What Midlife Isn't
Midlife isn’t just age. It is so much more.
Posted October 9, 2020
Midlife gets a bad rap. But why? After all, we know that happiness is a U shape, with our satisfaction rising by the time we turn 50 (Blanchflower, 2020). We also know that when we reach older adulthood we will recall our midlife years as better than other periods of our lives (Galambos, 2020). So, why is it that we are so reluctant to embrace 40-65? Perhaps it because of the myths that make us believe we will lose all we’ve gained in our younger adult years. Let’s clear up our intermediate years and illuminate what midlife isn't.
1. Loss of sex appeal/desire: the expectation for younger generations that wrinkles, gray or thinning hair, and a closet full of mom/dad jeans await every 40-year-old. However, according to Pew Research (2020), roughly 38 percent of 40-year-olds and 19% of 50-64 year-olds use dating apps. That is a lot of people! And, you don’t need a Ranker list to tell you Sofia Vergara and Bradley Cooper (45), Halle Berry and Hugh Jackman (51), Colin Firth (60) and Christie Brinkley (64) are some of the most attractive people on the planet. Midlifers are dating and appearing on magazine covers and showing their sex appeal more now than ever before.
2. End of job/work opportunities. The stress of work-life is real. However, stale careers are being replaced by midlifers more often than ever before. Side hustles and hobbies are emerging as full-time opportunities for midlifers. The over 40-65 set are using their experience and networks from decades of work to pivot to new ventures.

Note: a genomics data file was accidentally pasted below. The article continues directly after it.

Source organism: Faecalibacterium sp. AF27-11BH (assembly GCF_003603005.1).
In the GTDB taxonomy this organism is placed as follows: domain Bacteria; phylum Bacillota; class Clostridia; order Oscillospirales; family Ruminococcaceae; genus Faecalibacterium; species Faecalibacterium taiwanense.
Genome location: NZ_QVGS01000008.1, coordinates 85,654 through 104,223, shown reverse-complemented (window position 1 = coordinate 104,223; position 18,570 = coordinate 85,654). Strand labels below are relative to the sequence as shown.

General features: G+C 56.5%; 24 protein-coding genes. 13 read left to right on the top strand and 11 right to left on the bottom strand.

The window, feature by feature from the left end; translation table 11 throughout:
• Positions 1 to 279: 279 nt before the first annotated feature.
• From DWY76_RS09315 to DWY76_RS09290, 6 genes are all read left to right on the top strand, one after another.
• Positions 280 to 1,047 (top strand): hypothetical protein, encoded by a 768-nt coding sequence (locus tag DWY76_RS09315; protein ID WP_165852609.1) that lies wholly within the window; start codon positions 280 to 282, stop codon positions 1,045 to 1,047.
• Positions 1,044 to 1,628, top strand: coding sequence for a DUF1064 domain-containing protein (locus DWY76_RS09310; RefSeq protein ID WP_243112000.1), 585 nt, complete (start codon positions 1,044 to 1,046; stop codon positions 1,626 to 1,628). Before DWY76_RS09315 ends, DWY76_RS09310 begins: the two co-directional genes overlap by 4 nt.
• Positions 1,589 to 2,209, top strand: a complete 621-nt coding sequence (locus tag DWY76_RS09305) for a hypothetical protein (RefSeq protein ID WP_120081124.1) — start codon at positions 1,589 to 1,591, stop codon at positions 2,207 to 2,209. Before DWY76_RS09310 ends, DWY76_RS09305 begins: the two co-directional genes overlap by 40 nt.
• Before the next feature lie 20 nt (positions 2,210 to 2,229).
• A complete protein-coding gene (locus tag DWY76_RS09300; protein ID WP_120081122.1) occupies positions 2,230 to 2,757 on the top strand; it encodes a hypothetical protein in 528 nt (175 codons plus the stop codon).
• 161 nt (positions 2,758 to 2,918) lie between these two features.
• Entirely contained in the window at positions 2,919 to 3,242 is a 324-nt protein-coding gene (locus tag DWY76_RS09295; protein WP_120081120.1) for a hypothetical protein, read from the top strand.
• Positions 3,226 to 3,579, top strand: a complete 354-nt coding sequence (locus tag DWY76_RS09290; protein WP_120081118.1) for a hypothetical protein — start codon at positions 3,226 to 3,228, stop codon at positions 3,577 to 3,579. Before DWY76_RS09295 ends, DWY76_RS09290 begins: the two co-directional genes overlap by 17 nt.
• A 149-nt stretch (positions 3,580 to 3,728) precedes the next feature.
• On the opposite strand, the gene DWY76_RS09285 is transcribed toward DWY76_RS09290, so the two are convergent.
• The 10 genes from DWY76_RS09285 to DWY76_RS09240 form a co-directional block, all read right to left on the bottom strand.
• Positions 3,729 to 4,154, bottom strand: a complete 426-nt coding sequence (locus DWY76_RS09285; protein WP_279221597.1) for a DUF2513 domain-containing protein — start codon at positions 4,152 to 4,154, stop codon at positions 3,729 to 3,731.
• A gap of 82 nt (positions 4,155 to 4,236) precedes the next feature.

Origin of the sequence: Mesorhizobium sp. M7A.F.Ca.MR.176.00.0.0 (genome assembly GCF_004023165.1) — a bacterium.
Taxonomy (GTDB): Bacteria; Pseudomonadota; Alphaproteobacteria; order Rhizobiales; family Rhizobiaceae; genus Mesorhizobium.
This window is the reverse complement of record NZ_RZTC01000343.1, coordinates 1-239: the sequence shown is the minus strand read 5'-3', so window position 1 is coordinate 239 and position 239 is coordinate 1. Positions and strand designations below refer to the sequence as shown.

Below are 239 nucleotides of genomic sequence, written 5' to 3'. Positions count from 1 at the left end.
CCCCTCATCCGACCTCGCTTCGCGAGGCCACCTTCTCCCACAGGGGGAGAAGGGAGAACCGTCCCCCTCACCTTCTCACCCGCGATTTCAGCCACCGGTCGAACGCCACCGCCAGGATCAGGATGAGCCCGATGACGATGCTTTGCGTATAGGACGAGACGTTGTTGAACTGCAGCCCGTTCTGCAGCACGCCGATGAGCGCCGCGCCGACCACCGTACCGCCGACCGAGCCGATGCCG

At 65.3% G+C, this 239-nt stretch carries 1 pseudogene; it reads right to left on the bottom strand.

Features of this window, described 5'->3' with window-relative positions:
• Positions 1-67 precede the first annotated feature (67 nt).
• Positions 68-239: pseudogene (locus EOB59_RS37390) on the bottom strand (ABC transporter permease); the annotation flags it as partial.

3. Bleak future. Most imagine death will smack us in the face in midlife, sending us into depression and despair. However, rather than despair, midlifers feel more generative and have a desire to give back to the next generation. As Erik Erikson (the lifespan developmental psychologist) theorized, in our middle years, we feel secure in our expertise and our identity, so we have a desire to give back without expecting anything in return. We are preparing to leave our legacy or footprint on the world. Volunteering, mentoring, and philanthropy are examples of generativity. These provide a feeling of fulfillment and purpose for midlifers. This stage of life isn’t bleak or depressing.
Midlife isn’t a time of stagnation, decline, or despair. Rather, it is a time when we know and accept who we are, we have gained expertise in work and life, and we have the curiosity, energy, and desire to make our mark on the world.
Blanchflower, D. (2020). Unhappiness and age. doi:10.3386/w26642
Galambos, N. L., Krahn, H. J., Johnson, M. D., & Lachman, M. E. (2020). The U Shape of Happiness Across the Life Course: Expanding the Discussion. Perspectives on Psychological Science, 15(4), 898–912. https://doi.org/10.1177/1745691620902428